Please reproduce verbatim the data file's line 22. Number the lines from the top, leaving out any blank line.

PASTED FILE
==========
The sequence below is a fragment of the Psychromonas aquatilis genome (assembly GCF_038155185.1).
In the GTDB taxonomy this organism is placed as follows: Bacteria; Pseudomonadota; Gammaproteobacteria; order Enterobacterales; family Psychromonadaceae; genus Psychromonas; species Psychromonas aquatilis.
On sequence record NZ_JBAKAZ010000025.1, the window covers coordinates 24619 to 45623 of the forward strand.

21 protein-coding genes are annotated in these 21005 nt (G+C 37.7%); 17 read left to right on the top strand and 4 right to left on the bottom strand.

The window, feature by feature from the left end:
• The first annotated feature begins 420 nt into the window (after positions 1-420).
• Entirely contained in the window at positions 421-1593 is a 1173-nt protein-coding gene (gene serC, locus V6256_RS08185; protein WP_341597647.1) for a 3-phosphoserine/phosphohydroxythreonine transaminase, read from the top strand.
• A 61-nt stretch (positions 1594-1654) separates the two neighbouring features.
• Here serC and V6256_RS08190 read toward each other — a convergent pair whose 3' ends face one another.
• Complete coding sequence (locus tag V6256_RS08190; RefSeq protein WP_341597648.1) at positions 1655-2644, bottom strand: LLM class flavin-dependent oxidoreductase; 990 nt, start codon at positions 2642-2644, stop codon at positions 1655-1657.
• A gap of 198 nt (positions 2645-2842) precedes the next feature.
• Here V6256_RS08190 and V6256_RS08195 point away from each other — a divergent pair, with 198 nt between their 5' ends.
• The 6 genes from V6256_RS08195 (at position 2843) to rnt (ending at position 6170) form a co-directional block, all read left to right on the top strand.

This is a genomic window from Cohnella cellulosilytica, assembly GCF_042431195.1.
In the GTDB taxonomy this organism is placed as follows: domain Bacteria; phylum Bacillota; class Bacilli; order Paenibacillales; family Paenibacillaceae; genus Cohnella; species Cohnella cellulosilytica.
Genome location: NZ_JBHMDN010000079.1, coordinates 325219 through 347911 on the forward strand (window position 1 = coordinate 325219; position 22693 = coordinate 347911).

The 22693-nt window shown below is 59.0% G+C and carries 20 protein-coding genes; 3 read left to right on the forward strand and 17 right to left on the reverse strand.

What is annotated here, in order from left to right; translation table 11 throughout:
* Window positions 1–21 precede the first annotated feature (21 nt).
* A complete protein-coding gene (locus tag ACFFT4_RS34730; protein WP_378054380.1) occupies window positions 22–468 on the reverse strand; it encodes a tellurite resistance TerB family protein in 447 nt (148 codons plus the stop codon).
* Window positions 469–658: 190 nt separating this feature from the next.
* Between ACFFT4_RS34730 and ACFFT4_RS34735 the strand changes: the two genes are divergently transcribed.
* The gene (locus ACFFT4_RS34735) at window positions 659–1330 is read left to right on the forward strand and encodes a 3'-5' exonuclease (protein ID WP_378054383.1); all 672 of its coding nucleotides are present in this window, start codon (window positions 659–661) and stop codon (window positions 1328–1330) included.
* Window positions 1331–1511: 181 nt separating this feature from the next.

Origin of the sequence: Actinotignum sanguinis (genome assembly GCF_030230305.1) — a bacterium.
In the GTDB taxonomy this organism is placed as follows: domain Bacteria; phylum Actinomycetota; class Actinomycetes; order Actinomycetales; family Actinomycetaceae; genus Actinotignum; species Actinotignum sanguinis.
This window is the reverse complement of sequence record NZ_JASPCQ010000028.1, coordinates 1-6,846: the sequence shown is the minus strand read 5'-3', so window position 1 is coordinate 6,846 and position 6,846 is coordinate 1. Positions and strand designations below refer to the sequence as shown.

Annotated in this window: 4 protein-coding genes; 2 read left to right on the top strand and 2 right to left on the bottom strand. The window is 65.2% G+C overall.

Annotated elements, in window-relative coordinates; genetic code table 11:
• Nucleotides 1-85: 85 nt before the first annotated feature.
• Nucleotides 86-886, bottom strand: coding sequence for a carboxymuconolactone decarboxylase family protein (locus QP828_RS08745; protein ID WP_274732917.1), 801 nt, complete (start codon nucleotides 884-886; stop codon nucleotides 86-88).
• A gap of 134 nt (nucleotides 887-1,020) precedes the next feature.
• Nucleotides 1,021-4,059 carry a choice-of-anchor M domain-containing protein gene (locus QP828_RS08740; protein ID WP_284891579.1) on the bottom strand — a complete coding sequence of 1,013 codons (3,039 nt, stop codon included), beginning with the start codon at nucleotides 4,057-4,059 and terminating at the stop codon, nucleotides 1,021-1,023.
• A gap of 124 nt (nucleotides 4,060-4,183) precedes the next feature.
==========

* Between ACFFT4_RS34730 and ACFFT4_RS34735 the strand changes: the two genes are divergently transcribed.